In a perfect world, the drivers who cause messes like these would be responsible for all of the associated costs. Unfortunately, not everyone is hit in front of dozens of witnesses as I was. Many drivers hit and run. Even drivers who don’t can be laughably underinsured. Most states require low levels of liability insurance, maybe enough to cover the cost of an ambulance ride to the hospital. And the kind of irresponsible driver who rams into a pedestrian or cyclist is probably not the kind of person who chooses anything more than minimum coverage required by law.

So I am very lucky: this situation is awful, but whatever happens with the driver’s insurance, I have coverage for my medical costs and part of my income is replaced when I can’t work. Not everyone is so fortunate. While everyone should have access to affordable health insurance, not everyone does. And disability insurance is even harder to come by: self-employed people often find they can’t buy it for any price. People who have the option to buy either or both kinds of policies would be crazy not to, especially if they have dependents. But what about people who can’t?

There is another way to get insurance for these kinds of worst-case scenarios, although it is more complicated. If you are hit by an uninsured or underinsured driver and have auto insurance of your own, any costs incurred for treatment can be covered through your uninsured motorist coverage, even if you were on foot or on a bike. Even people who don’t own a car can buy a named non-owner auto insurance policy—these policies are cheap, and also cover car rentals. For further insurance, especially for the self-employed who can’t buy disability coverage, an umbrella liability insurance policy will provide up to a million dollars that can be used for expenses that go beyond what any auto insurance policy will pay. These policies pay out after the fact, and that can take a while. But they will protect against bankruptcy and keep your kids off the street. And like named non-owner auto insurance policies, umbrella liability coverage is typically inexpensive.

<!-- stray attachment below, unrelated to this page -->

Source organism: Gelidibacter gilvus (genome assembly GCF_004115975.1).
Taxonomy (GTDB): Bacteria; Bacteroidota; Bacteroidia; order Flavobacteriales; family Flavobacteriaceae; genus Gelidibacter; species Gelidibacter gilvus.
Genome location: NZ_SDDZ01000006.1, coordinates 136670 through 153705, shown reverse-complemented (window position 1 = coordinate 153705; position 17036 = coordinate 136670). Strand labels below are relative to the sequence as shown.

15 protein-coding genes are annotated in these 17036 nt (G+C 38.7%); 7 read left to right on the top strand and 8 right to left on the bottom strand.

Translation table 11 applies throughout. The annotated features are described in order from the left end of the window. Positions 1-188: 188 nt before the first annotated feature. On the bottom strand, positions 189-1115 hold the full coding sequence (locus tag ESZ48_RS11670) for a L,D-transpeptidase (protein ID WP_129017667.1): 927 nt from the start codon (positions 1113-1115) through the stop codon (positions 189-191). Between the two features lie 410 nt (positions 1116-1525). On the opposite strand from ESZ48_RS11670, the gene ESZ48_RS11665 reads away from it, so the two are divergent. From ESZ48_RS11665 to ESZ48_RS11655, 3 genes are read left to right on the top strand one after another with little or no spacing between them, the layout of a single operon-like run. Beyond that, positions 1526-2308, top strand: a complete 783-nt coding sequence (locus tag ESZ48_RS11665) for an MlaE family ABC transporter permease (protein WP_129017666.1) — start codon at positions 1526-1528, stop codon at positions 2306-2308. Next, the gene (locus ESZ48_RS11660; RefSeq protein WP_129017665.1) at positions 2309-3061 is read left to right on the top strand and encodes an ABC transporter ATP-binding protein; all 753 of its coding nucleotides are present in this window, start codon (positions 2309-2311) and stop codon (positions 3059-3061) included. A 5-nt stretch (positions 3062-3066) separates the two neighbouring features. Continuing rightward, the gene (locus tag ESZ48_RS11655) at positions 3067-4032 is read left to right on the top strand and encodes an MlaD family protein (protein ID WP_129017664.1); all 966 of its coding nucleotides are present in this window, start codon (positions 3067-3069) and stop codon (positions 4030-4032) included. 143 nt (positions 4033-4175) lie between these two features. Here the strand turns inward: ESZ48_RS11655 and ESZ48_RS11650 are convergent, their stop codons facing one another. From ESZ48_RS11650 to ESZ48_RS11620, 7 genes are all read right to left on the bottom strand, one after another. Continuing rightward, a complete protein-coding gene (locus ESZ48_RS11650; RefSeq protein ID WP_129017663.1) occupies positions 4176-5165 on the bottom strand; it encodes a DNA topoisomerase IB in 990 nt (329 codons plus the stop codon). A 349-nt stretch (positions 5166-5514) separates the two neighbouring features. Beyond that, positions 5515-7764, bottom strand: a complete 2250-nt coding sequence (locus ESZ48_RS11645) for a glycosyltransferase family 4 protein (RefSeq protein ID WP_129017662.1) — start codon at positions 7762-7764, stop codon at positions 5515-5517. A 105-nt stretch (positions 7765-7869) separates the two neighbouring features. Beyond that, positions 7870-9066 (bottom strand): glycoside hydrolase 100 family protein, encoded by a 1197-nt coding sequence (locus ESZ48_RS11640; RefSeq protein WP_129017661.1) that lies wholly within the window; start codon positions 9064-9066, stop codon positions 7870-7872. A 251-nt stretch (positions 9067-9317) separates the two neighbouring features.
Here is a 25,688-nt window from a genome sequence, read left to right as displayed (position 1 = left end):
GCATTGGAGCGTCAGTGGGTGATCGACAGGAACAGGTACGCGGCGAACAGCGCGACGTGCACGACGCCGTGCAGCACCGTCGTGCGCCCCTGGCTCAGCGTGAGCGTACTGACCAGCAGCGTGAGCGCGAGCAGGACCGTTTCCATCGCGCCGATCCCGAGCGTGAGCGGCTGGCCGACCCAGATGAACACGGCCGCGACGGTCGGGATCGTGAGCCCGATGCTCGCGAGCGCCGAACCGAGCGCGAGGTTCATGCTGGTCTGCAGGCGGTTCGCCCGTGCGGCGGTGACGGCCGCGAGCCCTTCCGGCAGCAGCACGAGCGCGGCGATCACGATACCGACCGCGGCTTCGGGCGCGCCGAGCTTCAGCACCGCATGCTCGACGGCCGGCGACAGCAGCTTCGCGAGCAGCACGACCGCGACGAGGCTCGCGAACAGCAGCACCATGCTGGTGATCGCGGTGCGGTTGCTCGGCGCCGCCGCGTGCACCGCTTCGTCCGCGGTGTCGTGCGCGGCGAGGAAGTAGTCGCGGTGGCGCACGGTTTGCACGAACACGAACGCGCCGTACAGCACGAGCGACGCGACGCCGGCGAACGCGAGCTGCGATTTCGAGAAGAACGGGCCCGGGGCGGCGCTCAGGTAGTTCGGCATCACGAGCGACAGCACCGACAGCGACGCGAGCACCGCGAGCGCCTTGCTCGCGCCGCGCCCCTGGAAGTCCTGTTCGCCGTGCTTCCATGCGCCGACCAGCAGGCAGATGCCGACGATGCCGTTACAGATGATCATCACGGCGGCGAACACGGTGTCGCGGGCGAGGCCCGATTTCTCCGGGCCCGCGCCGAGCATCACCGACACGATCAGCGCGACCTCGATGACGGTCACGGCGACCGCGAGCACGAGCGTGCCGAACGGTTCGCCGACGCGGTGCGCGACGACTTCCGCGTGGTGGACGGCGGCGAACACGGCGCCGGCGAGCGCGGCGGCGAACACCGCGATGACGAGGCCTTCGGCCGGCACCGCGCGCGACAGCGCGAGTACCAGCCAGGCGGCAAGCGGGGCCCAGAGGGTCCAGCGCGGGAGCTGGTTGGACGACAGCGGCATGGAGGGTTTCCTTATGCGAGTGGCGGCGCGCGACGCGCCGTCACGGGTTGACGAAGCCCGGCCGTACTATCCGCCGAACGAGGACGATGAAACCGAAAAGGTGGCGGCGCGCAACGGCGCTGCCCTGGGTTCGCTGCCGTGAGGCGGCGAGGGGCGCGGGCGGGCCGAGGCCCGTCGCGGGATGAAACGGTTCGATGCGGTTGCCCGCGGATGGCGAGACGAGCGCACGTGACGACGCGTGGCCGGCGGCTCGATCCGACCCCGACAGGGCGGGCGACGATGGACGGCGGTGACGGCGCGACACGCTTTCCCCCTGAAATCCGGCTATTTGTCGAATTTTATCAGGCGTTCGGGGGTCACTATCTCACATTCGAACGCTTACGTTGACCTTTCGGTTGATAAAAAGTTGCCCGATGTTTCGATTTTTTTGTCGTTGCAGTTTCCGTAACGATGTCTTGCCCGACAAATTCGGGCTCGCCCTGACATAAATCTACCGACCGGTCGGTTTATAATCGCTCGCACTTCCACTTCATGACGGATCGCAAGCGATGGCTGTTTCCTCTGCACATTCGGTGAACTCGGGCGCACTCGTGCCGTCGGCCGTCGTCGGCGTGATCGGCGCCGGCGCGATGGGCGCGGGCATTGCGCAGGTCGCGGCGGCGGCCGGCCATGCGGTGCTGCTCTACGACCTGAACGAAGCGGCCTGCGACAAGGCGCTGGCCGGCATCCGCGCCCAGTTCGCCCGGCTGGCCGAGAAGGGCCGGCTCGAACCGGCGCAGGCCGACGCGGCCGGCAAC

I didn’t know much about any of this until I got injured. I never thought it would matter: I’m healthy and active and rarely sick. Why would I need disability insurance? I was lucky that my employer more or less defaults everyone into decent coverage. In hindsight, knowing what I know now, I realize that I could have made better choices.

I am bitter about losing time off work and the vacation time I had planned to spend with my children this summer. I am frustrated that I am stuck at home in bed every day and useless, and that there are many more weeks of this to come. I am angry when I’m in pain, which is a lot of the time, and that I haven’t even been able to take a shower for a month. I am depressed that while I can expect full range of motion to return in my right leg, I will probably never get my full strength back—I may not be able to ride an unassisted bike again. But I’m not afraid that we’ll go broke. And because of that, I can usually remind myself that this is temporary, and things will get better eventually. Despite my ignorance, it turns out that we were prepared for disaster. And we’re all still alive. It could have been much worse.

9 Comments

Filed under injury

9 responses to “How to protect against disaster

  1. So glad to see a new post. Sorry the recovery has been so prolonged. You’ve written one of the best summaries I’ve seen of the insurance issues faced by those who have been hurt.